Cutting back is one way to save money, but you know what’s better? Opting out.
That is because cutting back is a slippery slope, it does require a lot of discipline. Opting out completely is a cold-turkey method. There is no grey area. And you just have to do it. And it could be for small or big savings. For example, you could opt out of eating out. Totally and completely! Or opt out of purchasing a home with all its costs and maintenance.
So how do you go about it? It is easy. Detect an area of spending that you can live without and slash it. For example, no more lunches out. Pack yourself lunch to take to work or have ready snacks, so you don’t have to buy lunch. Tough but doable.
Similarly, if you find that you’ve been spending a lot on weekend getaways, cancel this category. Find local activities that don’t break the bank, and stick to this plan for as along as it takes to achieve financial goals.
But that is not everything that you could do. Opting out works best when you identify a relatively large situation that typically drains a lot of money. For example, if you opt out of summer vacations, you might be able to save thousands of dirhams. If you opt out of shopping during end-of-year sales, regardless to how tempting, you may turn this period to a time to recover financially instead of draining more of your resources.
Easier said than done, right? True, but you can master the skill of opting out by following these steps.
Know your priorities
A lot of spending is driven by temptation, impulse or lack of discipline. Take a look at your recent credit card or bank statements, and pinpoints items that you could have lived without. If you see a pattern of spending that fits that category, that is where you need to start.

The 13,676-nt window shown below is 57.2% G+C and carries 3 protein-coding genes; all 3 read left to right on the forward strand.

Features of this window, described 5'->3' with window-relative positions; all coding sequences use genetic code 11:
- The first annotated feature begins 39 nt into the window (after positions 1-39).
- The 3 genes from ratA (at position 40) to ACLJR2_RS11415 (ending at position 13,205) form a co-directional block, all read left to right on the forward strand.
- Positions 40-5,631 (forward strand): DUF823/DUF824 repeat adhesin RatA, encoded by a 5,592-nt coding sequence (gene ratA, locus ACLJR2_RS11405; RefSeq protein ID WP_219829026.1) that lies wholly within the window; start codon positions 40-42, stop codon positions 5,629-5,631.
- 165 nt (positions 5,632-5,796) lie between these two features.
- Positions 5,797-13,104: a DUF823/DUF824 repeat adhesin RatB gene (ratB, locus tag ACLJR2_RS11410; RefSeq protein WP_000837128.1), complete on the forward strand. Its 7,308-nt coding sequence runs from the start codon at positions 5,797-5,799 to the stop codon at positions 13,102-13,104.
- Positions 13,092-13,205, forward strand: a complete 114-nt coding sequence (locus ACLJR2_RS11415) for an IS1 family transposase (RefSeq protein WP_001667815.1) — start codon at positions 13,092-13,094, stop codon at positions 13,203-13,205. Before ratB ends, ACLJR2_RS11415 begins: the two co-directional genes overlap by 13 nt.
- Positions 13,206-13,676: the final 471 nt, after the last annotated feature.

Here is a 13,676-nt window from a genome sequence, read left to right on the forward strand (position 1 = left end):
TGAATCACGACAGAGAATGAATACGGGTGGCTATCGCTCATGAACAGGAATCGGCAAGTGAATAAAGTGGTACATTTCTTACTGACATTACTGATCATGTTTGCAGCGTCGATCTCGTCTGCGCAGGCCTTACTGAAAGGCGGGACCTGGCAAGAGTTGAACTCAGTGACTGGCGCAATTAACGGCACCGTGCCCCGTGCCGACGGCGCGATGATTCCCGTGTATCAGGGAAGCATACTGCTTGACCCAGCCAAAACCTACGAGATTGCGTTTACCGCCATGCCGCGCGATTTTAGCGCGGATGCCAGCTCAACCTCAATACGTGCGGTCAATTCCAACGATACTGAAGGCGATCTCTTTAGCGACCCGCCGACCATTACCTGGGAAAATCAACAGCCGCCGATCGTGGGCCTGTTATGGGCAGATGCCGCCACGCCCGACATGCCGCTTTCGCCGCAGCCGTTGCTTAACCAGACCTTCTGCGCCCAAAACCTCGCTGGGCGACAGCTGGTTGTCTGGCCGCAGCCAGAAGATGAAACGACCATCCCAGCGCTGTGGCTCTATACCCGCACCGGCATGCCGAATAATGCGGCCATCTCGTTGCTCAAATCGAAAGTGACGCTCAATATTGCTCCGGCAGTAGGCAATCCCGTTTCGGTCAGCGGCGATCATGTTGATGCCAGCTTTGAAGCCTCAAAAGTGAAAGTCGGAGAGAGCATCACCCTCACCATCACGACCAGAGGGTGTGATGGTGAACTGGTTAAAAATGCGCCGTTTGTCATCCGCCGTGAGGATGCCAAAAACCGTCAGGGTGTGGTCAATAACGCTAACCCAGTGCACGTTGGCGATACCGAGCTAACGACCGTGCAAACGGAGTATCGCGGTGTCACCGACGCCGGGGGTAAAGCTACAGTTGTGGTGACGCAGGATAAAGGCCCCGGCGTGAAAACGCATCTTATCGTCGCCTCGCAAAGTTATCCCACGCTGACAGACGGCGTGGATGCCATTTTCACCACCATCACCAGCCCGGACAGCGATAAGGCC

For example, have you settled in a habit of shopping online for clothes, electronics or furniture. Now is the time to opt out. Just end it. Don’t shop online anymore unless you absolutely need something or have to replace an essential item. Doing so will help you kick off the habit and save.
Marketers do a great job in being in front of you all the time. If you search an item online, you get targeted and retargeted online with advertisements that are in line with your search. Although you might initially resist the temptation, just seeing these ads repeatedly may create a fake sense of need.
So be ready to remove these temptations. Ignore ads and unsubscribe from emails, if you can. If not, create a separate email address to use for daily communication with family, friends and work that you don’t use for online accounts. Gmail already split your emails to primary, social and promotion. So use a similar system to protect yourself for overexposure to advertising.
Simply don’t participate
How others spend their money is no indication of financial health. You may be struggling to keep up with friends in terms of going out, dining out and travelling, and thinking that is because of your income. You might find that they also struggle but both of you and they are in this situation together. Don’t hesitate to opt out. You actually may be doing them a favour.
Think of is a better way of living. If you begin a diet, you might be sharing the news of your progress with others and encouraging them to follow suit. How about you be the pioneer in opting out of activities that drain your budget every month. Share the good news with others, and they might be grateful to being able to save.
Rania Oteify, a former Gulf News Business Features Editor, is a Seattle-based editor.
How to opt out
Detect and slash spending categories
Skip activities that don’t matter
Prioritise to know what doesn’t matter